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Goal.com South Africa editor Ignat Manjoo believes that Safa needs to focus on a long term strategy with coach Gordon Igesund, even if our form stutters in the 2013 Afcon

Even if Bafana Bafana fail to progress through to the second round of the 2013 Africa Cup of Nations, we need to keep faith in our coach Gordon Igesund. I have no doubt we will progress. This hypothetical, worst case scenario, illustrates the point that South African football's long term plan is more important than short term success in the Afcon.

Faith in Igesund should be undeniable because he is the best coach we've got, and the best coach we've ever had in South African PSL history. I started covering the PSL when Igesund was the coach at Manning Rangers in Durban. What an incredible achievement it was for him to win the PSL with the Chatsworth club where he was adored! When you look at how Manning Rangers went downhill after his departure (soon relegated) then you can appreciate what a class act Igesund was.

To prove that wasn't a fluke, Gordon repeated this amazing achievement by winning the PSL with another unfancied club, this time across the country in Cape Town with Santos, who also went downhill after his departure (also eventually relegated). Igesund is our version of the nomadic trophy hunter Jose Mourinho.

Proving that he could handle the pressure of the countries biggest clubs, Igesund also won titles at Orlando Pirates and Mamelodi Sundowns. Then he finished runner up with Swallows just before getting the nod for Bafana. We wanted him to get the job years ago, but for one reason or another, we chose foreigners or relatively less successful local coaches. In the meantime he's built his CV quietly.

Now that Gordon is finally here we need to give him proper time in charge of the national team. We can't expect him to perform miracles in the Afcon. Yes, Clive Barker won the the 1996 Afcon the last time the tournament was played on home soil, but South African football on the pitch has regressed in the last few years. It will take a few years to rebuild the team. Not a few months. Now that we got the right man at the helm, we need to realistically give him a proper, long term goal.



Two months ago Barker came out in various press conferences and interviews, expressing his belief that Bafana can win the Afcon again. In recent Goal.com South Africa interviews, the likes of Mark Fish have stated that Barker's motivation and sense of belief gave them the encouragement to go for the Cup. But, I think this time we shouldn't put unneccessary pressure on the boys. Now the opposition is much tougher than it was in Barker's day.
 
Igesund only started to train the players to his style of soccer in the last few weeks. He's spent most of this time experimenting with player selection, scouting who he can choose in his squad and first team. Ideally, a coach should then have a few months for this first team to gel together and eventually accomplish that vision. I personally believe that the Afcon can be used as preparation for a more important challenge, 2014 World Cup qualification.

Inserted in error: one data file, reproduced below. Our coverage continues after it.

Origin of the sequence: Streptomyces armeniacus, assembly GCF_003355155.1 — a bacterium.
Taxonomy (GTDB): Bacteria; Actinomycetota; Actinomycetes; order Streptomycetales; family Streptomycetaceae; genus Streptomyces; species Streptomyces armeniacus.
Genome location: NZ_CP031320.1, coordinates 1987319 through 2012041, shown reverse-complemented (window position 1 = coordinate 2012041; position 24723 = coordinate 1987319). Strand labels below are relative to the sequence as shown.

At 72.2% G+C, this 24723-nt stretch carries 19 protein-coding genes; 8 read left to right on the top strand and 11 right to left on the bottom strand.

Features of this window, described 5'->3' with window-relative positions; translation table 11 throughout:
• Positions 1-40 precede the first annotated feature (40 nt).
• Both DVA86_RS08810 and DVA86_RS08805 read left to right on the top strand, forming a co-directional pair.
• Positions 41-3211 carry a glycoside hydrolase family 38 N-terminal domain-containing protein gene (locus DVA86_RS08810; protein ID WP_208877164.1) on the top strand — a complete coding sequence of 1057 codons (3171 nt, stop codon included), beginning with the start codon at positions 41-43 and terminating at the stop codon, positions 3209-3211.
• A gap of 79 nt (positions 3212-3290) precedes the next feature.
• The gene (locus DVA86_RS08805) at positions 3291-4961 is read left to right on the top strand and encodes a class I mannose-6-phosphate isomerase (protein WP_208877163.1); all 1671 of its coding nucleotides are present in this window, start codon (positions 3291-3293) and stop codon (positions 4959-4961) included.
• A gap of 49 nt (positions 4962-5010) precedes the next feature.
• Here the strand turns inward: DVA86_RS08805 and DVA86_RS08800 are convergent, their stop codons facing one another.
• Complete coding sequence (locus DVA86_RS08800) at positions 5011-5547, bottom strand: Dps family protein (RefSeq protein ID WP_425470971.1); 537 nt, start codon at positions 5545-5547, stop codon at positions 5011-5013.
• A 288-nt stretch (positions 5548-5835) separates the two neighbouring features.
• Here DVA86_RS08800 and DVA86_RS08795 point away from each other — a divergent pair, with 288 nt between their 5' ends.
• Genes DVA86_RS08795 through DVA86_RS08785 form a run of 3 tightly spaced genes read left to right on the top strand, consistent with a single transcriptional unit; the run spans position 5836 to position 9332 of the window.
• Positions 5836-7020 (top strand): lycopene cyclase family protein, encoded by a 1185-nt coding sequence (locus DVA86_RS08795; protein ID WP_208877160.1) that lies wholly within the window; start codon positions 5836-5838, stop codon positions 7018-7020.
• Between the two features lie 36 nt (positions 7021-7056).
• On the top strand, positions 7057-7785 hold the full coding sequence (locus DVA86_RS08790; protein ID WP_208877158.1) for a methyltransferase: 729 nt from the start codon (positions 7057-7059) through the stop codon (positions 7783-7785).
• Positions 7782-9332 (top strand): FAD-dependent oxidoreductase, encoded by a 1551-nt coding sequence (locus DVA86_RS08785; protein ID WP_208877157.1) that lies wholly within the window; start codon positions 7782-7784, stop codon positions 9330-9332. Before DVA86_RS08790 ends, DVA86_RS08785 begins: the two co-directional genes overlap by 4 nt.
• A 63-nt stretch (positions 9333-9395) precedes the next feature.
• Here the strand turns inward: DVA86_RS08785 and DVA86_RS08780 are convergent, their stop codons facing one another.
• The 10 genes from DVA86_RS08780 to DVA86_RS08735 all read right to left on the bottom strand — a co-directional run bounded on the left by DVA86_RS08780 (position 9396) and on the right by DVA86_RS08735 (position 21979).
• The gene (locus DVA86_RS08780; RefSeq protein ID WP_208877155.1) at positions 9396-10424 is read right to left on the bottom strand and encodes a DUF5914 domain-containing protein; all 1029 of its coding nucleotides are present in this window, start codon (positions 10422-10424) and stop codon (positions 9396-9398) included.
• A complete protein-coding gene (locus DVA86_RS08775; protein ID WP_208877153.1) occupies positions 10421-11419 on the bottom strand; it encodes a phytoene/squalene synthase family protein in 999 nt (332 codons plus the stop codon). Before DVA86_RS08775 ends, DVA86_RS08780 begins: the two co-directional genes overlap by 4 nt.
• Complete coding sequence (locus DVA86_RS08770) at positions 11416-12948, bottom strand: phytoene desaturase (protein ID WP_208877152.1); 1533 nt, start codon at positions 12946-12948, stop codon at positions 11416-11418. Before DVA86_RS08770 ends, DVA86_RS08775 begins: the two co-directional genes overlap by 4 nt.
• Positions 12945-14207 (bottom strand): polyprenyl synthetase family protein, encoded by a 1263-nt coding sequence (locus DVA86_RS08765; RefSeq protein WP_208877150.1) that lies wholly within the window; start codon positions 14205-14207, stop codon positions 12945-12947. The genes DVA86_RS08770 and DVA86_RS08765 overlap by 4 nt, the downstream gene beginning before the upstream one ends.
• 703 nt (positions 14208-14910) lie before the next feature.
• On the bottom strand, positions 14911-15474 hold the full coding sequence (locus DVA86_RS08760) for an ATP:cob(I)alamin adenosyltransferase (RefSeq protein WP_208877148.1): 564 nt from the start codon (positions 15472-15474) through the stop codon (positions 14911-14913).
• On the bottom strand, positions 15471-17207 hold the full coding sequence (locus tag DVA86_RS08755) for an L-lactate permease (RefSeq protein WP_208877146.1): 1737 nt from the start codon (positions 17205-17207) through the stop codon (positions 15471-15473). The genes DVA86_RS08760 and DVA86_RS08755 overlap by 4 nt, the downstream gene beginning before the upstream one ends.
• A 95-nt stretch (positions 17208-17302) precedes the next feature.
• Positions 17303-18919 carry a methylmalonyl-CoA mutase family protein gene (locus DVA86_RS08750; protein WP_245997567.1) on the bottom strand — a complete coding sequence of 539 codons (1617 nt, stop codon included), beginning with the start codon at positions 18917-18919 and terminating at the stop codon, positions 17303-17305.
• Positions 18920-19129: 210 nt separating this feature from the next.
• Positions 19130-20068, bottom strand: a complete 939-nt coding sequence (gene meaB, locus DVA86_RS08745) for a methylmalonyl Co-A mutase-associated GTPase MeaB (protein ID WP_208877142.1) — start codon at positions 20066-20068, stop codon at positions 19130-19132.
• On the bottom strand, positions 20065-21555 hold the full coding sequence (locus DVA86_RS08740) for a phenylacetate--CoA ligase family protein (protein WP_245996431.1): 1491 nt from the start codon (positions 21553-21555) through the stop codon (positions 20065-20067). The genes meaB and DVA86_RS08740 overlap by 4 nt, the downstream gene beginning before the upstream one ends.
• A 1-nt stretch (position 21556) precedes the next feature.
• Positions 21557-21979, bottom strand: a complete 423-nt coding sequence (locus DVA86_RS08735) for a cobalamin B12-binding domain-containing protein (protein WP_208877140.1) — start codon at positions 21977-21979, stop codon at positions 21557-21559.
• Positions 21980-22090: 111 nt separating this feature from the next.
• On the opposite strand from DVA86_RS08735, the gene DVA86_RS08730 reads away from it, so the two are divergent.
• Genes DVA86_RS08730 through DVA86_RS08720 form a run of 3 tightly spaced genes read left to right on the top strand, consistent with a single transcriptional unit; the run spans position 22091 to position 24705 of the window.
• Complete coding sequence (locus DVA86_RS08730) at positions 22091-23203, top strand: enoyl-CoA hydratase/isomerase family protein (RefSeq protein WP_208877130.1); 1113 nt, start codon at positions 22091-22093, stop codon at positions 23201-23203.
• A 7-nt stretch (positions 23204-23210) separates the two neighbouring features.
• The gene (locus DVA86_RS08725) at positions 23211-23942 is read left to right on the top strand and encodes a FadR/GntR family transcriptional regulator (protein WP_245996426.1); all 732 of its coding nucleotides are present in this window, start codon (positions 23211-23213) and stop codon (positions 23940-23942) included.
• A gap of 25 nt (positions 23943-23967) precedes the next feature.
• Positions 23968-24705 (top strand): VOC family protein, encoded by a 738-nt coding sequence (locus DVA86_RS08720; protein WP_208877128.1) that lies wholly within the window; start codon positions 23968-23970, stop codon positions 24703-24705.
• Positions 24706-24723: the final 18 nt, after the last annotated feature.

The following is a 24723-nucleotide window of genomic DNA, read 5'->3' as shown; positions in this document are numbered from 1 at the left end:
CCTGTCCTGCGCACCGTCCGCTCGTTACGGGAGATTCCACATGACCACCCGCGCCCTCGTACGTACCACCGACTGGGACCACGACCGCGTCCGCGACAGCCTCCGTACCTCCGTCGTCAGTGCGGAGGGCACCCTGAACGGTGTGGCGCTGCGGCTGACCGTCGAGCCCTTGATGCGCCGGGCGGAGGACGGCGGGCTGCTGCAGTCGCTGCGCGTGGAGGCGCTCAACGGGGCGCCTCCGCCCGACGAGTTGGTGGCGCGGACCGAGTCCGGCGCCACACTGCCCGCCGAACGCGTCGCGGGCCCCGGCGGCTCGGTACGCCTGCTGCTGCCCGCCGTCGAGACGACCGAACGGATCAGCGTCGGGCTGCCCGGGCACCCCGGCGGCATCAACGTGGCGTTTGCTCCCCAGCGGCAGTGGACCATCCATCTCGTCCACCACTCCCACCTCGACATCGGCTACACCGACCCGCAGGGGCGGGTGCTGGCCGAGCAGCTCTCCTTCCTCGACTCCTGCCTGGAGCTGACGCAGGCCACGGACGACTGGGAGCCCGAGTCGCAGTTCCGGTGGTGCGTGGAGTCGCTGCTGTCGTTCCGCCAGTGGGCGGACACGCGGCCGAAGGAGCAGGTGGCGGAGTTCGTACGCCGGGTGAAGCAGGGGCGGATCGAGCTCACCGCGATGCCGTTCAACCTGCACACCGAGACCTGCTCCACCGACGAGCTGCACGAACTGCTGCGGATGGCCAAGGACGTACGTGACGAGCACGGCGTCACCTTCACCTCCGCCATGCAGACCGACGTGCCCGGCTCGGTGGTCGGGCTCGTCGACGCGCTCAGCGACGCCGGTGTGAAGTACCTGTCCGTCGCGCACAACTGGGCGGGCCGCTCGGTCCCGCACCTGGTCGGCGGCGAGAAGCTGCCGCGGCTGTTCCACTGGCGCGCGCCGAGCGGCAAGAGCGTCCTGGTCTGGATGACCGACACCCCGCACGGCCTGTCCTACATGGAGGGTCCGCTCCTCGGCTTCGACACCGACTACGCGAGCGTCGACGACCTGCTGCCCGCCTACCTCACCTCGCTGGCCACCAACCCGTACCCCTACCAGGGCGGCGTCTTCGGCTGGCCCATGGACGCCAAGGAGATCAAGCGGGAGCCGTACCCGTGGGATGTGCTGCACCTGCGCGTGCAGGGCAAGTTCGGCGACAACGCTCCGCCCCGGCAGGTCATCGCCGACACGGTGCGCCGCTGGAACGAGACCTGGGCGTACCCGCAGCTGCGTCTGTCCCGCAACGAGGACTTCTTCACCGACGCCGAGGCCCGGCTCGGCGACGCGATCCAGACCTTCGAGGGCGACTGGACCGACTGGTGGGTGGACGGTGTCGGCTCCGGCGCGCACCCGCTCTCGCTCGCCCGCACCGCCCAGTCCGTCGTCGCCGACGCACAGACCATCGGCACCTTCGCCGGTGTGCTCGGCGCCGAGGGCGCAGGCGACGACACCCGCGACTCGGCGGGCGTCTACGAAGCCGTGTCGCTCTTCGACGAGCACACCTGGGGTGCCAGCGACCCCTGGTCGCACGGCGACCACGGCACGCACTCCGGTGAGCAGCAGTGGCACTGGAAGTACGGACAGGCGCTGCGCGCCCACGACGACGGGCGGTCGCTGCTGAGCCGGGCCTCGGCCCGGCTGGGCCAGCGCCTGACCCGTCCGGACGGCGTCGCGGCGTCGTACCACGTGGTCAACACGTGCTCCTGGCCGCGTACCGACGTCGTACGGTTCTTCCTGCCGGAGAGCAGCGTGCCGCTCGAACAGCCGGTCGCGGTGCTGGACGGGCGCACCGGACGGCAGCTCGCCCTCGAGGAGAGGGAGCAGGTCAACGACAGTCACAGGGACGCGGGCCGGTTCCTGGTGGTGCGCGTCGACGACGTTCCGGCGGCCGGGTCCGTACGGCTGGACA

There will always be critics who want Rome to be built in one day, and expect us to play like Brazil in pre-tournament, training friendlies. Remember, the last time a host nation won a major event was France in the 1998 World Cup, and even then their coach Aime Jacquet's head was called for.

Now, many might believe the Afcon is more important than World Cup qualifiers, particularly since the tournament is hosted here in South Africa. I accept and understand the meaning of the Nations Cup itself. However, there's no use going far with a false sense of optimism if we then go backwards thereafter. It would have been a different story if Igesund rightly got the job after the 2010 Fifa World Cup. Now, coming in late, he has an uphill task to take us to Brazil. Nevertheless, it is possible, and if he achieves this then Bafana's next generation will have the experience of 2014 to build on.

I would hope that Igesund is still here even if we miss out on Brazil, because I have faith that Gordon can rebuild the team and it's about 18 months down the line that I can see us reaping the fruits. If we play our cards right, by then we can start to challenge Africa's best teams without fooling ourselves.

As for the 2013 Afcon title, don't get me wrong, this is going to be an exciting tournament to watch. We have Goal.com writers (local and international) all over the country and around Africa, covering the event. I can't wait to see Bafana punch above our weight. On paper Ivory Coast, Ghana and Nigeria look the strongest, but Zambia proved last year (and Greece in Euro 2004) that if you play with your heart and give 100 percent then anything is possible.

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